BONN (Dec. 27)
Commentators and observers are listing any number of reasons for the downfall of Werner Hoefer, for 35 years one of West Germany’s best-known television journalists, who resigned Dec. 22 because of new revelations about his Nazi past.
The question was raised because Hoefer’s journalistic endeavors for the Nazis were exposed many times over the years and it was no secret that he was a Nazi party member from 1933, when Hitler came to power, through the end of World War II in 1945.
Hoefer, 74, quit two weeks after the latest expose of his past appeared in the mass-circulation weekly Der Spiegel. He lost the confidence of the 41-member board of the Cologne-based WDR television station, which broadcast his popular “Internationaler Fruchschoppen” (International Eye-Openers) interview show at noon every Sunday since 1952.
The press and public are asking, why now? According to leading commentators, the decisive factors were the recent changes in consciousness about the Nazi era and Der Spiegel’s focus on the Hoefer story.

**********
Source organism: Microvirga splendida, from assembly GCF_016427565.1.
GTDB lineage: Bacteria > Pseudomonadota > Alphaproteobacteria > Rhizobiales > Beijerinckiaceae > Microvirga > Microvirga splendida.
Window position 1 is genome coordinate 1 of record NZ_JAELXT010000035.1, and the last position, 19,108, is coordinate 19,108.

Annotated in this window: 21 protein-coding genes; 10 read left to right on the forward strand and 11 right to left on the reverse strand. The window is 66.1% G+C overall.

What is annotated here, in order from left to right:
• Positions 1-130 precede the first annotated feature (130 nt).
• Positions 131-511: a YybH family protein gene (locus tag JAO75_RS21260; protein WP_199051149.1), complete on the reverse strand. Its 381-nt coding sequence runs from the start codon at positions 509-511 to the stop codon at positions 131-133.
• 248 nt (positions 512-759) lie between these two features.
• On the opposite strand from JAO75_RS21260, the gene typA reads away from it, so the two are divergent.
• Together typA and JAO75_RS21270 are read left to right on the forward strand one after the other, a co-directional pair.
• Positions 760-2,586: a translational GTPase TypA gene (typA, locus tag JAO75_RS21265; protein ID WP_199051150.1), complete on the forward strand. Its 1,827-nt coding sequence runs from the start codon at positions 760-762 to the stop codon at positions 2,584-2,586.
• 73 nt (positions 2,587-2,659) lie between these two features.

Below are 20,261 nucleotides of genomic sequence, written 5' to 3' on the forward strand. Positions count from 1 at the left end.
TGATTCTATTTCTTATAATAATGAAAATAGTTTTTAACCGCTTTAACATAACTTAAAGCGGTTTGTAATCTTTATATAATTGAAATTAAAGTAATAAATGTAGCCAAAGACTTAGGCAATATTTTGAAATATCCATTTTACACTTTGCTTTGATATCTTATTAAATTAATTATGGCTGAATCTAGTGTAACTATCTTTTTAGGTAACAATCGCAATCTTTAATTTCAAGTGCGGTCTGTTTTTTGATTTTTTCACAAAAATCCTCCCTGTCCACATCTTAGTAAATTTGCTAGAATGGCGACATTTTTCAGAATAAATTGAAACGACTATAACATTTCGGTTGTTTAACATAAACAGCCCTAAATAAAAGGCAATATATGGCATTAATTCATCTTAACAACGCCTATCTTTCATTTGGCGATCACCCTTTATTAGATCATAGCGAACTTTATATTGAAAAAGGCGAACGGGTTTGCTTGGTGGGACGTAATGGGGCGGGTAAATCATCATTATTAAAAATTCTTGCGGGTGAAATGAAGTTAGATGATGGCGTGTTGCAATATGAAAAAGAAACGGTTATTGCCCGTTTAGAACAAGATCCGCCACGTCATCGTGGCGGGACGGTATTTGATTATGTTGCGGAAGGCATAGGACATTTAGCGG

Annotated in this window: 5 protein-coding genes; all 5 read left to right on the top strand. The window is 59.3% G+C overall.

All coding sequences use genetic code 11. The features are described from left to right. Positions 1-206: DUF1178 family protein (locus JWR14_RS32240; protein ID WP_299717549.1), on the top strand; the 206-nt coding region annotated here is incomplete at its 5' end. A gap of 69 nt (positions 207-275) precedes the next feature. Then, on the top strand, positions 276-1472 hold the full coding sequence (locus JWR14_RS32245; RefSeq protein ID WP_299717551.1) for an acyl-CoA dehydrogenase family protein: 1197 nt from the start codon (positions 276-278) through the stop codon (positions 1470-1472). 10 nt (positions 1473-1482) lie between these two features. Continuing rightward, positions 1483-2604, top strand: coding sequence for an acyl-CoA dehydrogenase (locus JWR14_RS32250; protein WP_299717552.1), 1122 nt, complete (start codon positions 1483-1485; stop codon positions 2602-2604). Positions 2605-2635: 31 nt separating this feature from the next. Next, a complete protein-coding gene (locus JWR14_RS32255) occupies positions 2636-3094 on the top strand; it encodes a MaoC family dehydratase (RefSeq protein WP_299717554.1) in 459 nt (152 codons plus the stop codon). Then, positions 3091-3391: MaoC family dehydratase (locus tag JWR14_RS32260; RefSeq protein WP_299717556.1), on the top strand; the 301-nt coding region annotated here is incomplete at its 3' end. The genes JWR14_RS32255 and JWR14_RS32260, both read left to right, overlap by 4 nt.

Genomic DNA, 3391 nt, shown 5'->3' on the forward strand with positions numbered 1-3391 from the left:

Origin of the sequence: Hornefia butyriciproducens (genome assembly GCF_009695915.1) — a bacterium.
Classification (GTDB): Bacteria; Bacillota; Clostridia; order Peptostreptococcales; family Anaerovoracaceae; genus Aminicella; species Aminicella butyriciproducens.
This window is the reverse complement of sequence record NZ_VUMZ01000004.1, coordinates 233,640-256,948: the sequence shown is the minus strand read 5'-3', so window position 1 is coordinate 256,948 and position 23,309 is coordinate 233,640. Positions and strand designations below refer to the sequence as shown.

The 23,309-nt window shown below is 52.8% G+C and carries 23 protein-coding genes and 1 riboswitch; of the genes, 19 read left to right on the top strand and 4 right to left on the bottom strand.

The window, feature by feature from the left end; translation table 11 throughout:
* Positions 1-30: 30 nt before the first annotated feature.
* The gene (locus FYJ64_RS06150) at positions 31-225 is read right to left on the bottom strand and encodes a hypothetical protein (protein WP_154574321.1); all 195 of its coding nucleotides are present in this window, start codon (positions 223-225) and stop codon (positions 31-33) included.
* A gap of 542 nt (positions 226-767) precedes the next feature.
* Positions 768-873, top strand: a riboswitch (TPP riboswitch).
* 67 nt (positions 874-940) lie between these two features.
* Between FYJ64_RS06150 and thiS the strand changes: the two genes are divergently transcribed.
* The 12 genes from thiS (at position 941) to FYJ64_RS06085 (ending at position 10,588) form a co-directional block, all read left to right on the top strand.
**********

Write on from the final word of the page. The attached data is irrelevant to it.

The magazine piece dealt with Hoefer’s writings in the Berlin Nazi daily “12 Uhr Blatt” in 1943, and specifically his praise of the execution by the Nazis of a Jewish pianist, Karlrobert Kreiten.
Hoefer has claimed repeatedly in the past that the most offensive parts of the article were written by someone else and inserted by Nazi zealots.
But Der Spiegel, published in Hamburg, quoted from other articles written by Hoefer to show his comments on the Kreiten case were not atypical. The magazine also interviewed experts who questioned Hoefer’s claim that his article was rewritten.
Paradoxically, Hoefer’s politics, like Der Spiegel’s, have been left-liberal for years. The show he moderated was a forum on controversial issues for foreign journalists, including a number of Israelis, of all political hues. Hoefer frequently came under attack from the right wing.
He was also vigorously attacked in the past by the Vienna-based Nazi-hunter Simon Wiesenthal. But a leading French-Jewish political scientist, Alfred Grosser, has been among his most ardent defenders.
The WDR board gave Hoefer until March 21 to “clarify” the charges contained in the Der Spiegel story. But Hoefer, who will be 75 that month, chose instead to resign. Some observers believe his resignation is what WDR had in mind and used the latest expose to force the issue.